The vessel he was making of clay was spoiled in the potter’s hand, and he reworked it into another vessel, as seemed good to him. Jeremiah 18:4
What caused the clay to spoil in the potter’s hand? And if we are meant to understand ourselves as the clay, what then causes us to spoil and need to be reworked? Our answers to these questions have massive implications for how we view God, ourselves, and our relationship with him.
On the one hand, you could read this as a story of God’s failed attempt at making something beautiful. The clay isn’t the problem, the potter is. Disappointed by his efforts, he scraps the project and sets about to try again. However, this interpretation flies in the face of what the Scripture actually says about God as creator. Genesis reminds us that “God saw everything that he had made, and indeed, it was very good” (Genesis 1:31). God is infinitely creative and is pleased with the beauty of his creation, so much so that he longs to be with us and for us to be with him.
As such, the only other way to understand this passage is that we, the clay, have resisted the creative work of the skilled potter. We want to fashion ourselves into something of our own making, rather than submitting to his guiding hand. Perhaps we doubt his goodness and ability to create something good and so we instead try and take matters into our own hands. Yet as salvation history reminds us, every effort at life apart from the goodness and glory of God leaves us unmade and undone, like a pile of clay without any form, shape, or direction.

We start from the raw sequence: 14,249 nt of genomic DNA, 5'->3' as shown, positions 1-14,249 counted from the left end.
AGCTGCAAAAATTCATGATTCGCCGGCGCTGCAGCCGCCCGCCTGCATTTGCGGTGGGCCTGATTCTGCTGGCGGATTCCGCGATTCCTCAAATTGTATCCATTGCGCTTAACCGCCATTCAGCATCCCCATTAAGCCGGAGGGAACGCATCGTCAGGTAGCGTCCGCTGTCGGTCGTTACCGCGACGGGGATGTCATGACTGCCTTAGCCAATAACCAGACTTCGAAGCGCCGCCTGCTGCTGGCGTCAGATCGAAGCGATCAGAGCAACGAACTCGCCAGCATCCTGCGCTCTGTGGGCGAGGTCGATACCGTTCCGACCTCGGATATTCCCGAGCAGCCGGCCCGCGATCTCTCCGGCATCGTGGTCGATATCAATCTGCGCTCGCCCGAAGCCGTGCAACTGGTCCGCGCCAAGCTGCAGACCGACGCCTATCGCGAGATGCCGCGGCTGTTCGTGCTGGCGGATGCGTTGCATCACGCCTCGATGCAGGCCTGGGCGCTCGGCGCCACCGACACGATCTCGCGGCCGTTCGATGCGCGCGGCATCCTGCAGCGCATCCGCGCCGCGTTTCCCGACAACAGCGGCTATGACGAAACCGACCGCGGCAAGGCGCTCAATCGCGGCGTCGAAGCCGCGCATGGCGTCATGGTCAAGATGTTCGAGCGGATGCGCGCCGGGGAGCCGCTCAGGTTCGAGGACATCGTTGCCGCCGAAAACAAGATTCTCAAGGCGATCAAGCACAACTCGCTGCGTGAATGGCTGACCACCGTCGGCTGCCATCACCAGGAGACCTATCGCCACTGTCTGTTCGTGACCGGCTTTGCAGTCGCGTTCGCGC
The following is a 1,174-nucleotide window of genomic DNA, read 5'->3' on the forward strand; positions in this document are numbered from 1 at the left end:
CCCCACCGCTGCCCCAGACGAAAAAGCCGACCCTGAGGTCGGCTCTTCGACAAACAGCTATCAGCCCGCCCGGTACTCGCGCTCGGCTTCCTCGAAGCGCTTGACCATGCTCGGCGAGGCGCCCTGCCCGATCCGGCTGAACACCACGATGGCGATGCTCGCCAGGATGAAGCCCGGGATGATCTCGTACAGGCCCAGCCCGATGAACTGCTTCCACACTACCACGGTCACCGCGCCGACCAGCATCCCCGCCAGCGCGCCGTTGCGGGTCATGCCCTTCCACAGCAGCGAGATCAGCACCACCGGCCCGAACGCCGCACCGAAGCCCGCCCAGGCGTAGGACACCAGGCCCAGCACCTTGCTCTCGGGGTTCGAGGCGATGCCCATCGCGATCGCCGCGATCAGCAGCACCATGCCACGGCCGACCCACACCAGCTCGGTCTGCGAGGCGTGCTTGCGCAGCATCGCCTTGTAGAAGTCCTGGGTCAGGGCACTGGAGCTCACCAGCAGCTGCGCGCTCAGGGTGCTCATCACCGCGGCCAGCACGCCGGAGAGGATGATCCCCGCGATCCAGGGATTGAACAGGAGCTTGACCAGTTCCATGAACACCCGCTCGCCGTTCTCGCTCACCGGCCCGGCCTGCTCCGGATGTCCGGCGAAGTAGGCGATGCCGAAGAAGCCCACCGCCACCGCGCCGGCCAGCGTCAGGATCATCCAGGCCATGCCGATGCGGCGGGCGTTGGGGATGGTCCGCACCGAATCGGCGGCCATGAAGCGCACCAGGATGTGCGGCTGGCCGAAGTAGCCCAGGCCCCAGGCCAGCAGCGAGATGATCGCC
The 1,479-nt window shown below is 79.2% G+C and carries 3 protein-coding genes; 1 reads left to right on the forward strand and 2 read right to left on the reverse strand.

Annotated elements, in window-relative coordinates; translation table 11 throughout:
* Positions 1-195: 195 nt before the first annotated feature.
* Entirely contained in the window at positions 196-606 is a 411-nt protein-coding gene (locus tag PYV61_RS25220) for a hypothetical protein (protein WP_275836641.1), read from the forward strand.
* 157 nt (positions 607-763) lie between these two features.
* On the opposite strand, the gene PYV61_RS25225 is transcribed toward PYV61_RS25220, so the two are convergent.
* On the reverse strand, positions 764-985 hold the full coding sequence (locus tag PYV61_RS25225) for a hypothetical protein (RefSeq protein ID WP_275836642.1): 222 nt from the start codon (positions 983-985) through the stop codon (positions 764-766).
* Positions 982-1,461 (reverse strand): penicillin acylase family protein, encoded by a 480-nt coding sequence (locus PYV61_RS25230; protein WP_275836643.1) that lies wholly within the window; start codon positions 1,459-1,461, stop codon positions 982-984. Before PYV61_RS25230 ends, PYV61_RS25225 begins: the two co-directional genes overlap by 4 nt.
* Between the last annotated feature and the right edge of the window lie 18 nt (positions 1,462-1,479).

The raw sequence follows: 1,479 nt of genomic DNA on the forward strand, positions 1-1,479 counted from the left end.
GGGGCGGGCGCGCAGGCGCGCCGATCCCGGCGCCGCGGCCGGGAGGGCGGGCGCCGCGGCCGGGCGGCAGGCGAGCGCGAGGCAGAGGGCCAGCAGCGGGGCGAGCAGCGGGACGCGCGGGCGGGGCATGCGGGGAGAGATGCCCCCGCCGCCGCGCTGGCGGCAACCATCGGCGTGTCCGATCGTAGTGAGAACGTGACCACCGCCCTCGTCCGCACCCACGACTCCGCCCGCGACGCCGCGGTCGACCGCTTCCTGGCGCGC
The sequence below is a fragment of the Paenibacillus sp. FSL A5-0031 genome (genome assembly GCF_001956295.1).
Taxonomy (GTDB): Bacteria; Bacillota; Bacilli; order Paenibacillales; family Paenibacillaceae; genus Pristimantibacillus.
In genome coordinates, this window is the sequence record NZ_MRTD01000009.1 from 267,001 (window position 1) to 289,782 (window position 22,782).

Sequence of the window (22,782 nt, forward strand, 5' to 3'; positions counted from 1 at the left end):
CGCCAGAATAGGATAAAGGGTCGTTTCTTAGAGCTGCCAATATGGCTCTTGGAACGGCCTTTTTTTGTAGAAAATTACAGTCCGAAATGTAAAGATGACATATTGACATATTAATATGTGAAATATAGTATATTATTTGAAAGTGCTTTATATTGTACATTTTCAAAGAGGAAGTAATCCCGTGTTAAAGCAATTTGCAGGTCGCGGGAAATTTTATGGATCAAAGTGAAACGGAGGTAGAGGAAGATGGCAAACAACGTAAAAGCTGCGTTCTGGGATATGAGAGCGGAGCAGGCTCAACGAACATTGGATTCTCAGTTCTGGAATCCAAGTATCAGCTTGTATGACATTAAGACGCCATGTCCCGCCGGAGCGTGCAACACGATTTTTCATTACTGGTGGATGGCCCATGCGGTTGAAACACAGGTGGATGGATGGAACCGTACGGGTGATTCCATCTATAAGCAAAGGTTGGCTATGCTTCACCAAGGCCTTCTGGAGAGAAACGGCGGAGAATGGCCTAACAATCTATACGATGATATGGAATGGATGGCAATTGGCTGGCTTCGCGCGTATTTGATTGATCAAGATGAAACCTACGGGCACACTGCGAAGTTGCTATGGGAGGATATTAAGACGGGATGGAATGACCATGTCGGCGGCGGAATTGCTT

The power of this story lies in the fact that God is continually bringing beauty out of brokenness and order out of chaos. He looks upon his creation, once perfect yet now marred by the stain of sin, and he sets about the work of new creation. When the Lord looks upon the lump of clay, his children suffering under the weight of their own self-love, does he discard them and start from scratch? No! As Jeremiah reminds us, the potter takes the clay and “reworks it into another vessel, as seems good to him.”
Whatever your pain, sorrow, or wound may be, whether self-inflicted or inflicted upon you, trust that the Lord’s ways are good and so his process of recreation is making you into something beautiful. The Lord longs for you to be a vessel, fashioned in his very likeness and a means by which he shares his love through you to the world he loves.
“But now, O Lord, you are our Father; we are the clay, and you are our potter; we are all the work of your hand” (Isaiah 64:8).
Father, fill us with the refining fire of Your Love, that we may be fashioned into a vessel that is pleasing to You, through Christ our Lord. Amen.
Do you believe that God is able to pick up the pieces of your life and weave them into a beautiful tapestry that tells the story of His faithfulness?